رابطه بین افسردگی پس از زایمان و مصرف سیگار پری ناتال: تجزیه و تحلیل اطلاعات از کالسکه بچه
|کد مقاله||سال انتشار||مقاله انگلیسی||ترجمه فارسی||تعداد کلمات|
|29758||2015||7 صفحه PDF||سفارش دهید||3520 کلمه|
Publisher : Elsevier - Science Direct (الزویر - ساینس دایرکت)
Journal : Journal of Substance Abuse Treatment, Available online 25 March 2015
Introduction This study examines the relationship between postpartum depression (PPD) and cigarette smoking from prior to pregnancy to postpartum. Methods The study sample consisted of 29,654 U.S. women who reported smoking in the 3 months prior to pregnancy and for whom data on PPD were available from the Pregnancy Risk Assessment Monitoring System (PRAMS). Two sets of analyses were conducted. The first compared smoking at 2 time points (prior to pregnancy and postpartum) and the second at 3 time points (prior to pregnancy, during pregnancy, and postpartum). PPD was defined as responses of “often” or “always” to 2 questions: "Since your baby was born, how often have you felt down, depressed, or sad?" and “Since your new baby was born, how often have you had little interest or little pleasure in doing things?” Results Overall, 22% of the sample endorsed PPD symptoms. In the 2 time-point analysis, controlling for known confounders, participants whose smoking was reduced or unchanged postpartum were about 30% more likely to have PPD compared to those who quit (OR: 1.34; 95% CI = 1.10–1.60, p = 0.001; OR:1.32; 95% CI: 1.10–1.50, p < 0.001 respectively). Participants who increased smoking postpartum were 80% more likely to have PPD compared those who quit (OR: 1.80; 95% CI: 1.50–2.30, p < 0.001). In the 3 time-point analysis, participants who continued smoking at any level during pregnancy and postpartum had 1.48 times the odds of reporting PPD (95% CI: 1.26, 1.73) compared to those who quit during pregnancy and remained quit postpartum. Participants who quit during pregnancy but resumed postpartum had 1.28 times the odds of reporting PPD (95% CI: 1.06, 1.53) compared to those who quit during pregnancy and remained quit postpartum. Conclusion Results suggest an association among women who smoke cigarettes prior to pregnancy between PPD and continued smoking during pregnancy and postpartum.
Postpartum depression (PPD) is a relatively common disorder with potentially devastating effects (Beck, 2002, Beck, 2006, Gress-Smith et al., 2012 and Roux et al., 2002). PPD has a lifetime prevalence of approximately 13% (Jewell, Dunn, Bondy, & Leiferman, 2010) and, similar to other episodes of major depressive disorder, can vary in severity. In its most severe form, PPD symptoms may include hallucinations, delusions, suicidal ideation, and/or homicidal ideation, which can lead to maternal and child death (Brockington, 2004 and Zauderer, 2009). However milder forms of PPD can also have a significant impact on maternal and child well-being (Gress-Smith et al., 2012 and Rhodes and Segre, 2013). Although the causes of PPD are unknown, it has been associated with the hormonal fluctuations of childbirth, stress, lack of social support, interpersonal violence, and substance abuse (Dennis and Vigod, 2013, Fernandez et al., 2013, Goyal et al., 2010, Kahn et al., 2002 and Marcus, 2009). About 22% of women of reproductive age in the United States smoke cigarettes (Centers for Disease Control and Prevention (CDC), 2008). Although approximately half of female smokers quit smoking during pregnancy (Colman and Joyce, 2003, Martin et al., 2007 and Tong et al., 2009), the majority who quit relapse within 6 months after delivery (Allen et al., 2009, Correa-Fernández et al., 2012, Kahn et al., 2002, Park et al., 2009 and Solomon et al., 2008).Previous studies have demonstrated a relationship between maternal mental health and postpartum resumption of cigarette smoking, with both worsening stress and depression during pregnancy and PPD associated with smoking relapse following delivery (Allen et al., 2009 and Park et al., 2009). The main objective of this study was to examine the relationship between PPD and the change in cigarette smoking behavior across 2 (prior to pregnancy and postpartum) and 3 time points (prior to pregnancy, during pregnancy, and postpartum).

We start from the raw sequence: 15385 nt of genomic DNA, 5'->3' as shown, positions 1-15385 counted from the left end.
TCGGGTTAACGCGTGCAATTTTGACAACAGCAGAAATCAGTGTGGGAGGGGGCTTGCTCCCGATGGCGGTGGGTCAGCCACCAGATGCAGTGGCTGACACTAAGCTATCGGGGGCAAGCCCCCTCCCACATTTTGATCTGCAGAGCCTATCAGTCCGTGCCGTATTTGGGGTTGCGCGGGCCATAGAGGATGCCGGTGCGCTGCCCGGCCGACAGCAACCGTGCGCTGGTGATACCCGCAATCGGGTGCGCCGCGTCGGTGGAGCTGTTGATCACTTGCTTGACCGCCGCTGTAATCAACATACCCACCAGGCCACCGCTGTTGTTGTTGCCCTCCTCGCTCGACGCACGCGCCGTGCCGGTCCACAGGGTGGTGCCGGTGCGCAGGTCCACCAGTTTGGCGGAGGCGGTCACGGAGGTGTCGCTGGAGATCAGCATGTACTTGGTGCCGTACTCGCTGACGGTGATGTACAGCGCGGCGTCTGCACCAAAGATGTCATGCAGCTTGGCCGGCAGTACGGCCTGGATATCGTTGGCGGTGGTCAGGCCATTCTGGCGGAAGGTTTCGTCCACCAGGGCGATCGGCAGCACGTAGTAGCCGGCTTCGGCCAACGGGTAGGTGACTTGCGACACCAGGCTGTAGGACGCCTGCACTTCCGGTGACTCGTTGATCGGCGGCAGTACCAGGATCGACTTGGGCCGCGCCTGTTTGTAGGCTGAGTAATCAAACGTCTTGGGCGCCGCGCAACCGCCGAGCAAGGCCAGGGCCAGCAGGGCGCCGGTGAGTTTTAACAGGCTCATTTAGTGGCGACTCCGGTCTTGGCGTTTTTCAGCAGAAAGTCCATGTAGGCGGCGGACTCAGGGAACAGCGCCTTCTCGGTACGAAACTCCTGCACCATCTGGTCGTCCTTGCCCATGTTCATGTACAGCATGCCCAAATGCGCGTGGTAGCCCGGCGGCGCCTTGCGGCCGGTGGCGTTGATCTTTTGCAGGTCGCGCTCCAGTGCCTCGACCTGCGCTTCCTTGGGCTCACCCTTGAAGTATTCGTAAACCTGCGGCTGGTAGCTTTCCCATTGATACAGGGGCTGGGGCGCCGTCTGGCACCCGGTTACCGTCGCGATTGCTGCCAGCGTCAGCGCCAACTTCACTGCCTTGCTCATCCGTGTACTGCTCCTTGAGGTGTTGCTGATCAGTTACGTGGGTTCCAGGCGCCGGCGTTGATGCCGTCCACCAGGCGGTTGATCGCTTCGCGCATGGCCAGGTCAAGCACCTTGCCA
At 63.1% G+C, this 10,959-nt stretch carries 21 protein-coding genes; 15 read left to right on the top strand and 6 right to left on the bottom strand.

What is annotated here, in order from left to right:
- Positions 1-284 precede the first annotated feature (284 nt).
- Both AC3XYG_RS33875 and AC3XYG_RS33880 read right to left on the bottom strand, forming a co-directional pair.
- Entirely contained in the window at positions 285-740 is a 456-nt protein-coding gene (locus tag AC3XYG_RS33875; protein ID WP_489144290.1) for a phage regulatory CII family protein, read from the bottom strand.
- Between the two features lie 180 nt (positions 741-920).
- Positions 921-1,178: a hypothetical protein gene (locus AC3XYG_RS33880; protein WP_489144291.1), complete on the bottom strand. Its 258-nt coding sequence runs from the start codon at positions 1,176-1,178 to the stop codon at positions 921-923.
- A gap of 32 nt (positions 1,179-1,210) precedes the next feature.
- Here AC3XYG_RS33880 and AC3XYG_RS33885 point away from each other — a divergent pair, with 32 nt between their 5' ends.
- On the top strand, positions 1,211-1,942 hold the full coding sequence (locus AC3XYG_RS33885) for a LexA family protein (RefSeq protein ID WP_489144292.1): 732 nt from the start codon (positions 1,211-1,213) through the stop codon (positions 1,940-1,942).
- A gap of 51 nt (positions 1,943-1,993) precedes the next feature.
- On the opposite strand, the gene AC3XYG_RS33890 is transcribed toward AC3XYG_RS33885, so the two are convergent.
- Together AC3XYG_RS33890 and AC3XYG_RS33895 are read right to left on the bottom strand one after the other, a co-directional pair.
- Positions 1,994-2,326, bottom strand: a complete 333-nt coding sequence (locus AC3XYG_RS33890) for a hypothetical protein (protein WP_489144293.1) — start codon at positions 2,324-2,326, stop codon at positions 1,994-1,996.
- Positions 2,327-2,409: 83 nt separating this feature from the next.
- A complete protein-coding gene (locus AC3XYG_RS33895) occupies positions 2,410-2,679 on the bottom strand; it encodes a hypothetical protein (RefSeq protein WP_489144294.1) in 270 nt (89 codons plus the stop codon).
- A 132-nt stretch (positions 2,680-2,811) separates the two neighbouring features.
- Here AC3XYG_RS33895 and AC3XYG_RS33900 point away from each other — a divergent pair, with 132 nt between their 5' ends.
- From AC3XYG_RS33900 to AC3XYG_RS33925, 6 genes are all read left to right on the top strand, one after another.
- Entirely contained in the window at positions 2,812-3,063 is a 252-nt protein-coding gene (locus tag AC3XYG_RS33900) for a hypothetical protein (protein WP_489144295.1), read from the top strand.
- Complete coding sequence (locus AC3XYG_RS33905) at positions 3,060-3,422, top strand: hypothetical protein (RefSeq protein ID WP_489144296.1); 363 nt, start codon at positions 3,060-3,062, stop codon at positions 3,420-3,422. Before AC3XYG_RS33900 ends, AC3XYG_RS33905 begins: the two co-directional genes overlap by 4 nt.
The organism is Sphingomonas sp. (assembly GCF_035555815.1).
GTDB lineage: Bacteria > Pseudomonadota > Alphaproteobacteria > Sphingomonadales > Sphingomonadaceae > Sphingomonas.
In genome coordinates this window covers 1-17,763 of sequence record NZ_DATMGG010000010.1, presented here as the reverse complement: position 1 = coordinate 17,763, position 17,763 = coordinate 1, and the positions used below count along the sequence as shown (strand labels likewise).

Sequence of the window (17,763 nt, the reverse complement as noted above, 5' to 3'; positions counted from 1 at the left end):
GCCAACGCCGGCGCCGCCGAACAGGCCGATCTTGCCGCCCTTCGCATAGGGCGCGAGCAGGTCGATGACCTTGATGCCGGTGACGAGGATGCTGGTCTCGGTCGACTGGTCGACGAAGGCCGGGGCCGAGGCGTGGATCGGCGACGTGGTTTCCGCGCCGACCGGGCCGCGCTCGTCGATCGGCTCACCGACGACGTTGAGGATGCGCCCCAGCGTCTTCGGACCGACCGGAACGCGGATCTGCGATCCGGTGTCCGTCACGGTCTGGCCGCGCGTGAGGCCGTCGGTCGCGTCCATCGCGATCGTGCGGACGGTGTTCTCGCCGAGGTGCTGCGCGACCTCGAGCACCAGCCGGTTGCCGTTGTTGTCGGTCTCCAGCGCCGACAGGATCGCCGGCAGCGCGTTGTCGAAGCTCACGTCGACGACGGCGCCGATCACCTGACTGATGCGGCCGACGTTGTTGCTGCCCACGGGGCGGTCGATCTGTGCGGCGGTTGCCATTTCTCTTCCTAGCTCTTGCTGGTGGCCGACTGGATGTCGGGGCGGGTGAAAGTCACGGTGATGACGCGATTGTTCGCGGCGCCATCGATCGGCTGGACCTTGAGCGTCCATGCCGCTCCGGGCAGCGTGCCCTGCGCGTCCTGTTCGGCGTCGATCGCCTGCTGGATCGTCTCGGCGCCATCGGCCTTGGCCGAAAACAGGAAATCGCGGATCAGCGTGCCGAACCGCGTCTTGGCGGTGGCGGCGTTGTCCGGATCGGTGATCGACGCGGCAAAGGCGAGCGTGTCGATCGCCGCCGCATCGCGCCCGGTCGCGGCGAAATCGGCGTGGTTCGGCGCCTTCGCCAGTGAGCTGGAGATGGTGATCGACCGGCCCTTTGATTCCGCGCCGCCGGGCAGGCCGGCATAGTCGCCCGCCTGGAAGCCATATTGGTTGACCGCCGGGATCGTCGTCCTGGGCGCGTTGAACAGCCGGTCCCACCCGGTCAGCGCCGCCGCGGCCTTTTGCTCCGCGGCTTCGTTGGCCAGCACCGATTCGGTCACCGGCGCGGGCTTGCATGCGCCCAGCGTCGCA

نتیجه گیری انگلیسی
These findings suggest a link between PPD and perinatal cigarette smoking, as PPD was associated with continued smoking during pregnancy and postpartum. Not only may these results be of immediate assistance to clinicians in the screening of PPD, but the results may also serve to guide researchers in the design of future longitudinal studies including those aimed at developing interventions to prevent PPD among women who smoke prior to pregnancy. The study’s use of prior to pregnancy, during pregnancy, and postpartum time points to capture perinatal smoking behavior may also inform perinatal cigarette smoking prevention and treatment strategies of both clinicians and researchers. In addition, future studies of a more longitudinal nature, including those that assess depressive symptoms prior to pregnancy and/or that are designed to assess the potential causal relationship between PPD and perinatal smoking behavior change, are needed.